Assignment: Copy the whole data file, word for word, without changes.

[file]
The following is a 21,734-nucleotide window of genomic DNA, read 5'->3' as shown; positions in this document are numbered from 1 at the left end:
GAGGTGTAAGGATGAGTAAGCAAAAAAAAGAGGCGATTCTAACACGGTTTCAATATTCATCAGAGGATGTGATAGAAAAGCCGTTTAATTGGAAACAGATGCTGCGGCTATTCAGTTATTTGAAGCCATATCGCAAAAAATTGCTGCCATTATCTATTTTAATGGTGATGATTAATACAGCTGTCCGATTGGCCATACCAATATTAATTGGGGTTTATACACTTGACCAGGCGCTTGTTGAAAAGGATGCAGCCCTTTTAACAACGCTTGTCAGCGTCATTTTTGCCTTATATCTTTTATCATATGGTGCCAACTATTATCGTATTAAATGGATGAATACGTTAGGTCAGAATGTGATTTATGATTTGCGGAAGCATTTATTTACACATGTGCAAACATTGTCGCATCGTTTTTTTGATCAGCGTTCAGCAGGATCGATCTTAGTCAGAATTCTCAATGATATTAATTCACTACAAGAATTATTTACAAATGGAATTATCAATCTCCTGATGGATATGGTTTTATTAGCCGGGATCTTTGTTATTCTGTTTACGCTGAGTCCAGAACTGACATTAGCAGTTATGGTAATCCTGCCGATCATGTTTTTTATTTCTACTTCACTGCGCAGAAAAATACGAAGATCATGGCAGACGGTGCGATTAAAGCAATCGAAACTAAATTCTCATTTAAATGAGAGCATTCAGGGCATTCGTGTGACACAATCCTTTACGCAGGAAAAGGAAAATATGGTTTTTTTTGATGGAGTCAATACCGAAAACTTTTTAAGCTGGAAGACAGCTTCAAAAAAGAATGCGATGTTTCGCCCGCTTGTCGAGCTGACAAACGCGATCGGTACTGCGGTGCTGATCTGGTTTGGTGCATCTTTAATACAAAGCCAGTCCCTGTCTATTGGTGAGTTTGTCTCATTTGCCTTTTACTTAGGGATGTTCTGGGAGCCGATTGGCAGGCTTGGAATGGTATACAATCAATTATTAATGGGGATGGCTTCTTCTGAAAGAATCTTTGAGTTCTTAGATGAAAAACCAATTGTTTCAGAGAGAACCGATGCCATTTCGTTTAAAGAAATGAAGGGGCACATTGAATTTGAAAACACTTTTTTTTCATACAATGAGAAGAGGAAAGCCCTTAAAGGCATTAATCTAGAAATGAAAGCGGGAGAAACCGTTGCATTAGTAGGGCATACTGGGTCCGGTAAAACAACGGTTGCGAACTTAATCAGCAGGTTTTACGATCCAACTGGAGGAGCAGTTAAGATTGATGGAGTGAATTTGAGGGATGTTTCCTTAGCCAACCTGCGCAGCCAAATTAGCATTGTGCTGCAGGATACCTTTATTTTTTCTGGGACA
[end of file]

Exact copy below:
The following is a 21,734-nucleotide window of genomic DNA, read 5'->3' as shown; positions in this document are numbered from 1 at the left end:
GAGGTGTAAGGATGAGTAAGCAAAAAAAAGAGGCGATTCTAACACGGTTTCAATATTCATCAGAGGATGTGATAGAAAAGCCGTTTAATTGGAAACAGATGCTGCGGCTATTCAGTTATTTGAAGCCATATCGCAAAAAATTGCTGCCATTATCTATTTTAATGGTGATGATTAATACAGCTGTCCGATTGGCCATACCAATATTAATTGGGGTTTATACACTTGACCAGGCGCTTGTTGAAAAGGATGCAGCCCTTTTAACAACGCTTGTCAGCGTCATTTTTGCCTTATATCTTTTATCATATGGTGCCAACTATTATCGTATTAAATGGATGAATACGTTAGGTCAGAATGTGATTTATGATTTGCGGAAGCATTTATTTACACATGTGCAAACATTGTCGCATCGTTTTTTTGATCAGCGTTCAGCAGGATCGATCTTAGTCAGAATTCTCAATGATATTAATTCACTACAAGAATTATTTACAAATGGAATTATCAATCTCCTGATGGATATGGTTTTATTAGCCGGGATCTTTGTTATTCTGTTTACGCTGAGTCCAGAACTGACATTAGCAGTTATGGTAATCCTGCCGATCATGTTTTTTATTTCTACTTCACTGCGCAGAAAAATACGAAGATCATGGCAGACGGTGCGATTAAAGCAATCGAAACTAAATTCTCATTTAAATGAGAGCATTCAGGGCATTCGTGTGACACAATCCTTTACGCAGGAAAAGGAAAATATGGTTTTTTTTGATGGAGTCAATACCGAAAACTTTTTAAGCTGGAAGACAGCTTCAAAAAAGAATGCGATGTTTCGCCCGCTTGTCGAGCTGACAAACGCGATCGGTACTGCGGTGCTGATCTGGTTTGGTGCATCTTTAATACAAAGCCAGTCCCTGTCTATTGGTGAGTTTGTCTCATTTGCCTTTTACTTAGGGATGTTCTGGGAGCCGATTGGCAGGCTTGGAATGGTATACAATCAATTATTAATGGGGATGGCTTCTTCTGAAAGAATCTTTGAGTTCTTAGATGAAAAACCAATTGTTTCAGAGAGAACCGATGCCATTTCGTTTAAAGAAATGAAGGGGCACATTGAATTTGAAAACACTTTTTTTTCATACAATGAGAAGAGGAAAGCCCTTAAAGGCATTAATCTAGAAATGAAAGCGGGAGAAACCGTTGCATTAGTAGGGCATACTGGGTCCGGTAAAACAACGGTTGCGAACTTAATCAGCAGGTTTTACGATCCAACTGGAGGAGCAGTTAAGATTGATGGAGTGAATTTGAGGGATGTTTCCTTAGCCAACCTGCGCAGCCAAATTAGCATTGTGCTGCAGGATACCTTTATTTTTTCTGGGACA